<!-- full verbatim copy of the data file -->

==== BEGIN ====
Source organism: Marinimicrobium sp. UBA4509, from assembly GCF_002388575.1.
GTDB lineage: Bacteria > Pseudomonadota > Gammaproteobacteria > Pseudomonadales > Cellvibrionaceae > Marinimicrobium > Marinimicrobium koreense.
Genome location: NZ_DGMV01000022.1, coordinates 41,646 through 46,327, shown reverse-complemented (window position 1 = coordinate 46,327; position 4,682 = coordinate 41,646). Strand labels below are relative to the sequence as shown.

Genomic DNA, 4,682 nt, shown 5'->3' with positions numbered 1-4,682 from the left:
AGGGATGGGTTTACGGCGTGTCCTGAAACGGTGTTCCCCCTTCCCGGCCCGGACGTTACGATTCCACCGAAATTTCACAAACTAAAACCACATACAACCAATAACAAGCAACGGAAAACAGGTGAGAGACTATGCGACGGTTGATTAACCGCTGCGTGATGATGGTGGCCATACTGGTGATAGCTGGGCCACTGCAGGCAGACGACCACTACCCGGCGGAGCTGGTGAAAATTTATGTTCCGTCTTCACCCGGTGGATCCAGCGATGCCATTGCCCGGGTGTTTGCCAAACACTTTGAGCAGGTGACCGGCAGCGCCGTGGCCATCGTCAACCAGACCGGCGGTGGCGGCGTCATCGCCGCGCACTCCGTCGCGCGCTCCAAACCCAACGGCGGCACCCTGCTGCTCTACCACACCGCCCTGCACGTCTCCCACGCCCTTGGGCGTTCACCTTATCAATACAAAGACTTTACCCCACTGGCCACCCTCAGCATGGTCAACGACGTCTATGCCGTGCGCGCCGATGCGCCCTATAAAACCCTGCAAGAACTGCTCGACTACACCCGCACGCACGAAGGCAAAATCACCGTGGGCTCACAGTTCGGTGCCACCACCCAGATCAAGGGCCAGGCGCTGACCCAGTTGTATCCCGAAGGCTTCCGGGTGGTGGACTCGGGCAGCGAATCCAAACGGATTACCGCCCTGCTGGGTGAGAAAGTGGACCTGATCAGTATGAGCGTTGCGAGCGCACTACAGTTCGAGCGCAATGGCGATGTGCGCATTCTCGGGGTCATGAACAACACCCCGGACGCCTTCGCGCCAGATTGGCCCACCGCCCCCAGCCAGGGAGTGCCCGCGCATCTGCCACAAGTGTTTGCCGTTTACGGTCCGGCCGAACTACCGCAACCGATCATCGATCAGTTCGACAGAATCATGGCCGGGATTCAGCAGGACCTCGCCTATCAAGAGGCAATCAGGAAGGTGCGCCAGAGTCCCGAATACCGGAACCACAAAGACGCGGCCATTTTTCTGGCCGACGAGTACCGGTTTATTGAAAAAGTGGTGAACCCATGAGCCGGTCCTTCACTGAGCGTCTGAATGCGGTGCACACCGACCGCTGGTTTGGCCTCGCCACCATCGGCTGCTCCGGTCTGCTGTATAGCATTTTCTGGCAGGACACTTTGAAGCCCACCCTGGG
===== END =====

Source organism: Marinimicrobium sp. UBA4509, from assembly GCF_002388575.1.
GTDB lineage: Bacteria > Pseudomonadota > Gammaproteobacteria > Pseudomonadales > Cellvibrionaceae > Marinimicrobium > Marinimicrobium koreense.
Genome location: NZ_DGMV01000022.1, coordinates 41,646 through 46,327, shown reverse-complemented (window position 1 = coordinate 46,327; position 4,682 = coordinate 41,646). Strand labels below are relative to the sequence as shown.

Genomic DNA, 4,682 nt, shown 5'->3' with positions numbered 1-4,682 from the left:
AGGGATGGGTTTACGGCGTGTCCTGAAACGGTGTTCCCCCTTCCCGGCCCGGACGTTACGATTCCACCGAAATTTCACAAACTAAAACCACATACAACCAATAACAAGCAACGGAAAACAGGTGAGAGACTATGCGACGGTTGATTAACCGCTGCGTGATGATGGTGGCCATACTGGTGATAGCTGGGCCACTGCAGGCAGACGACCACTACCCGGCGGAGCTGGTGAAAATTTATGTTCCGTCTTCACCCGGTGGATCCAGCGATGCCATTGCCCGGGTGTTTGCCAAACACTTTGAGCAGGTGACCGGCAGCGCCGTGGCCATCGTCAACCAGACCGGCGGTGGCGGCGTCATCGCCGCGCACTCCGTCGCGCGCTCCAAACCCAACGGCGGCACCCTGCTGCTCTACCACACCGCCCTGCACGTCTCCCACGCCCTTGGGCGTTCACCTTATCAATACAAAGACTTTACCCCACTGGCCACCCTCAGCATGGTCAACGACGTCTATGCCGTGCGCGCCGATGCGCCCTATAAAACCCTGCAAGAACTGCTCGACTACACCCGCACGCACGAAGGCAAAATCACCGTGGGCTCACAGTTCGGTGCCACCACCCAGATCAAGGGCCAGGCGCTGACCCAGTTGTATCCCGAAGGCTTCCGGGTGGTGGACTCGGGCAGCGAATCCAAACGGATTACCGCCCTGCTGGGTGAGAAAGTGGACCTGATCAGTATGAGCGTTGCGAGCGCACTACAGTTCGAGCGCAATGGCGATGTGCGCATTCTCGGGGTCATGAACAACACCCCGGACGCCTTCGCGCCAGATTGGCCCACCGCCCCCAGCCAGGGAGTGCCCGCGCATCTGCCACAAGTGTTTGCCGTTTACGGTCCGGCCGAACTACCGCAACCGATCATCGATCAGTTCGACAGAATCATGGCCGGGATTCAGCAGGACCTCGCCTATCAAGAGGCAATCAGGAAGGTGCGCCAGAGTCCCGAATACCGGAACCACAAAGACGCGGCCATTTTTCTGGCCGACGAGTACCGGTTTATTGAAAAAGTGGTGAACCCATGAGCCGGTCCTTCACTGAGCGTCTGAATGCGGTGCACACCGACCGCTGGTTTGGCCTCGCCACCATCGGCTGCTCCGGTCTGCTGTATAGCATTTTCTGGCAGGACACTTTGAAGCCCACCCTGGG